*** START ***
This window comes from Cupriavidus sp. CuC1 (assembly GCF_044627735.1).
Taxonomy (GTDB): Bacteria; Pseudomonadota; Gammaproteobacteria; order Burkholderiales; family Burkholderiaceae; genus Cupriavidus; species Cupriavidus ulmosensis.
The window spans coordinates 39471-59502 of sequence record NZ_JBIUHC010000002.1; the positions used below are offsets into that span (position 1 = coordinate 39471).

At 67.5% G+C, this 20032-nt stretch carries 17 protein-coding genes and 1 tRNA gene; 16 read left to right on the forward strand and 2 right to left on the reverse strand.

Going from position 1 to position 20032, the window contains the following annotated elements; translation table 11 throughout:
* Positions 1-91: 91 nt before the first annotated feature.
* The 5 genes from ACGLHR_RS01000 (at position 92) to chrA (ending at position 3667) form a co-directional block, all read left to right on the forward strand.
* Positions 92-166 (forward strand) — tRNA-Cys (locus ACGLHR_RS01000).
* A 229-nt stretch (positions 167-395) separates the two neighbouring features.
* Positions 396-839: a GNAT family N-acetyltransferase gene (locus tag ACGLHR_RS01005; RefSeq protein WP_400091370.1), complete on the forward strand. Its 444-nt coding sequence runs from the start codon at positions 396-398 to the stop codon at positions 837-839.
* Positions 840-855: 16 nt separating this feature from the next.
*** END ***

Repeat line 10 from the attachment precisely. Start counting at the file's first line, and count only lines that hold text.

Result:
* Positions 396-839: a GNAT family N-acetyltransferase gene (locus tag ACGLHR_RS01005; RefSeq protein WP_400091370.1), complete on the forward strand. Its 444-nt coding sequence runs from the start codon at positions 396-398 to the stop codon at positions 837-839.